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Thread: English/metric measurement error in the Mars Climate Orbiter

  1. #21

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    Quote Originally Posted by NortonDommi View Post
    Above all else remember that every stuff-up starts in an office and the usual instigator is a University Educated Idiot that is too clever to make a mistake.
    I thought i was the only one that knew that.
    Reminds me of when i was building office blocks, the bane of my life was newly qualified Engineers, they knew everything but could do nothing.

  2. #22

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    Post Script

    High intellect, high levels of academic achievement and many years of appropriate experience, in whatever combination, are unable to inoculate a man from the effects of his own (often momentary) inattention (some call it stupidity). Every one of us bears scars of instances when we forgot about gravity, electricity, chemical activity, high (or very low) temperatures, etc. They are rightly called "Laws of Nature" - there are penalties for breaking them, and we've all tried, consciously or unconsciously.

    As an afterthought, because of the serious nature of the consequences of a failure, both the nuclear and aerospace industries have developed systems designed to monitor adherence to known safe behaviours (yes, that spelling is correct where I live ), since a human behavioural error can jeopardise the most carefully designed and constructed plant or machine.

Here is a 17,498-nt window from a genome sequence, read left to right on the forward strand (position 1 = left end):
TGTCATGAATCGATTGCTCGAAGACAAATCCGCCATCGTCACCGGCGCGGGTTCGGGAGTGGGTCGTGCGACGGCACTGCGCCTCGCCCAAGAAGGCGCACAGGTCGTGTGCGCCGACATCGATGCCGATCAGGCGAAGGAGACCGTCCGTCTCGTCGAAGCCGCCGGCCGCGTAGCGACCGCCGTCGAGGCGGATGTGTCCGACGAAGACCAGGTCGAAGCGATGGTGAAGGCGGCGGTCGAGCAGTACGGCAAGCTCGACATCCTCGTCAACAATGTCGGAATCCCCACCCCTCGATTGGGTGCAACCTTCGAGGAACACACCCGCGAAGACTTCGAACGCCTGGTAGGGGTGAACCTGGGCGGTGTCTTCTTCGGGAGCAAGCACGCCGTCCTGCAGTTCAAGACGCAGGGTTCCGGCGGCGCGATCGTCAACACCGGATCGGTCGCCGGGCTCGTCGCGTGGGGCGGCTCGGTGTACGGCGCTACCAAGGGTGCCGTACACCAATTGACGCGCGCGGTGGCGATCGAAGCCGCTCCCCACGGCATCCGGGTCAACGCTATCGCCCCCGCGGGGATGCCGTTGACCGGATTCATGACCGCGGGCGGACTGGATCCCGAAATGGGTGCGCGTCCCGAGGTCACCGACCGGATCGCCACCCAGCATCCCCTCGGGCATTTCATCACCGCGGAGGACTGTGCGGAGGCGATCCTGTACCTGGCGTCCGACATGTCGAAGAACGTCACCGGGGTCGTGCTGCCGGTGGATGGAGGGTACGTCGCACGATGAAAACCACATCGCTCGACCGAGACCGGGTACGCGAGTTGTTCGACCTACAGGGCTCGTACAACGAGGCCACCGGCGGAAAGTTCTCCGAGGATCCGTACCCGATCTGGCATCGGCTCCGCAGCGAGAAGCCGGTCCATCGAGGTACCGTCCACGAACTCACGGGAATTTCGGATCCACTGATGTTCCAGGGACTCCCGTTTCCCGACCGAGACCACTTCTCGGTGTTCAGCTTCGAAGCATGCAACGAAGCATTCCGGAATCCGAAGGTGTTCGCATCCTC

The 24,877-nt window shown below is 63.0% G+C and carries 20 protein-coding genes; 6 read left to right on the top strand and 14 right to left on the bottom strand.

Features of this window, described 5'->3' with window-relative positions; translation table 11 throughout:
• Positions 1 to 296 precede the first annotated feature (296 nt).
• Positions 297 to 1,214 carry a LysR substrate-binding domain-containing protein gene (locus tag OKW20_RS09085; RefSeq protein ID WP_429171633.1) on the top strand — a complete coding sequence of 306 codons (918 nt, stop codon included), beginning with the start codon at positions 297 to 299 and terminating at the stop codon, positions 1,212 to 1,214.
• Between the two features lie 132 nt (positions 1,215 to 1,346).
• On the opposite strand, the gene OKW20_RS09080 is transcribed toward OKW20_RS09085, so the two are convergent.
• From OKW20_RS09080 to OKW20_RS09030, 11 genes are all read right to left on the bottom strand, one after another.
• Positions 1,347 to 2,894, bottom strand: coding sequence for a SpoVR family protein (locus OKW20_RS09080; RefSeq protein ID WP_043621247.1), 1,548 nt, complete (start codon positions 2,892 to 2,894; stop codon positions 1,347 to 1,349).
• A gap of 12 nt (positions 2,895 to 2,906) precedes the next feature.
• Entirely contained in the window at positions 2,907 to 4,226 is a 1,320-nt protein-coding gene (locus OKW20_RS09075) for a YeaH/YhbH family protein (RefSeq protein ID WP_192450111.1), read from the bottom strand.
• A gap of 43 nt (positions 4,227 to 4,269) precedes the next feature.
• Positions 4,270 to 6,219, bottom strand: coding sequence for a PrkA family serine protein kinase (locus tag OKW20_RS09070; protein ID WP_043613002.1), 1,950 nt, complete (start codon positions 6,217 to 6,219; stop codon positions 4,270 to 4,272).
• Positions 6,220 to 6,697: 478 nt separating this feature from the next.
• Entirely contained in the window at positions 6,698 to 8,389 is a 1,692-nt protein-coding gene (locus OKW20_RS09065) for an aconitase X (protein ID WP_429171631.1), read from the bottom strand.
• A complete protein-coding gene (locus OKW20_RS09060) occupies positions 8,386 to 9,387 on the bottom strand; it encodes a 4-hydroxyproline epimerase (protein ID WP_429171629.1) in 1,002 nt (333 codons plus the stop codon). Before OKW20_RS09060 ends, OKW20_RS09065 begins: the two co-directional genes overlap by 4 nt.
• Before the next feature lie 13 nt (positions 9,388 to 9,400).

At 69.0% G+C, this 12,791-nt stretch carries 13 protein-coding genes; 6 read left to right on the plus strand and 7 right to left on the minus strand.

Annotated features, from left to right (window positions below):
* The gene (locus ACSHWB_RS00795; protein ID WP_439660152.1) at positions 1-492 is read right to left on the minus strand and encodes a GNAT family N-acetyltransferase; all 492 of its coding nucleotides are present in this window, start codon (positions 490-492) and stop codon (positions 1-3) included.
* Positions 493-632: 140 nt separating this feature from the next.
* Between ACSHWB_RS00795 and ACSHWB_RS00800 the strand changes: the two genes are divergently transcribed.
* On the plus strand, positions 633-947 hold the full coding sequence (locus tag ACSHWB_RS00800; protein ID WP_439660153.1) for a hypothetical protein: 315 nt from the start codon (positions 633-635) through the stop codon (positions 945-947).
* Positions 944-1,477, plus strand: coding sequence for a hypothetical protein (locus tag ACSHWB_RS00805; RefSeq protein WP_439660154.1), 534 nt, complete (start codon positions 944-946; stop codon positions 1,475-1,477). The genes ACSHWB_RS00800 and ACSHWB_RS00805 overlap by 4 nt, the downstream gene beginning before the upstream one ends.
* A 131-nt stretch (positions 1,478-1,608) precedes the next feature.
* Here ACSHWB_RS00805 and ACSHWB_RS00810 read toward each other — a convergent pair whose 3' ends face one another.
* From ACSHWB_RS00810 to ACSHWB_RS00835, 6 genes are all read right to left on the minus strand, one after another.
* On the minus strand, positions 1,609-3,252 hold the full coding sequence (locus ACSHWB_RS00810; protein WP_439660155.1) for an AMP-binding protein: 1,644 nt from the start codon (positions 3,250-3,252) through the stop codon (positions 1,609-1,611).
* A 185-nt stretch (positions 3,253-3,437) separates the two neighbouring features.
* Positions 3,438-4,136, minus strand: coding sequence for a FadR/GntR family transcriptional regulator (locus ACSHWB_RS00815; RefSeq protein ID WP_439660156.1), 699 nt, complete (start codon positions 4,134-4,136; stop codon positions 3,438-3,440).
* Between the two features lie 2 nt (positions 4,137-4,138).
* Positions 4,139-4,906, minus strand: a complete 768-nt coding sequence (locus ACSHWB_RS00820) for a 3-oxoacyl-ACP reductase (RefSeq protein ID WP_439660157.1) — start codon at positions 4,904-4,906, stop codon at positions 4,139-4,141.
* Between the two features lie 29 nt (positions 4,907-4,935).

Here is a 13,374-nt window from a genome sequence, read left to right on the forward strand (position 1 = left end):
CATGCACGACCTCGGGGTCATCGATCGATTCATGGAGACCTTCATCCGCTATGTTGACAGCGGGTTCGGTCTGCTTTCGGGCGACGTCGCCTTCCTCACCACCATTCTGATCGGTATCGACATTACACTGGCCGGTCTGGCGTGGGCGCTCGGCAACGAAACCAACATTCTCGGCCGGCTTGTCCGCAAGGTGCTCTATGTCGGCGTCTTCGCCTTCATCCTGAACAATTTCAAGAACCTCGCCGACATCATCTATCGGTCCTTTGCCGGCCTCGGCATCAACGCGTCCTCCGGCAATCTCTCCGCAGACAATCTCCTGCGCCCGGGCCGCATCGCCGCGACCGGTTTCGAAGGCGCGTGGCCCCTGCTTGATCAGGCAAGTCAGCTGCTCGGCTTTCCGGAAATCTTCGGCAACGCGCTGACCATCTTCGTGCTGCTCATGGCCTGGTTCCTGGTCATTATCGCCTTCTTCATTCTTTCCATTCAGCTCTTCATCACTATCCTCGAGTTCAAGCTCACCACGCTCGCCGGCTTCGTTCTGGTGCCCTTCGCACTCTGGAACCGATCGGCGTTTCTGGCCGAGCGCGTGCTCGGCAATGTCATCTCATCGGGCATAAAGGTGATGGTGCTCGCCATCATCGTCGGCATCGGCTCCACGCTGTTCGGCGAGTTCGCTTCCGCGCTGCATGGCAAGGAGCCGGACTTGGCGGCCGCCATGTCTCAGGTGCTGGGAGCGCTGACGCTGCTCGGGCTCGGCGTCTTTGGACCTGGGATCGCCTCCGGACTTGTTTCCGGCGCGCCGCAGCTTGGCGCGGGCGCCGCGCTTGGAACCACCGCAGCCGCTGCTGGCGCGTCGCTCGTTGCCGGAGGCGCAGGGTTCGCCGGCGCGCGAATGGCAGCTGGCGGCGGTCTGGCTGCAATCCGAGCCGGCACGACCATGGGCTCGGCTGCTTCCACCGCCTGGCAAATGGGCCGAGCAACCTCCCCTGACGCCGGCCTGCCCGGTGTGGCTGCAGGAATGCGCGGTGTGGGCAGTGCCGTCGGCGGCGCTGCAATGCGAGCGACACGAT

Also remember that the development of new technologies most often begins with the inquiring mind and disciplined thought processes of the academic attempting to better understand a particular Law of Nature. The technologist/engineer takes the theoretical idea and finds ways to impliment and industrialise it. The artisan has his part to play in the rollout and maintenance/repair. To poke fun of any part in that chain reduces the likelihood that the original idea will give its potential benefit to mankind.
    Last edited by Papa Smurf; 06-24-2017 at 04:56 AM.

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  4. #23
    NortonDommi's Avatar
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    I seem to recall that Nikola Tesla attended a university to obtain a degree in order to be taken seriously and made it a mission to destroy a professor that denigrated his ideas and theories. He was not the only person to have done this in recent history, others have obtained degrees in order to apply for patents.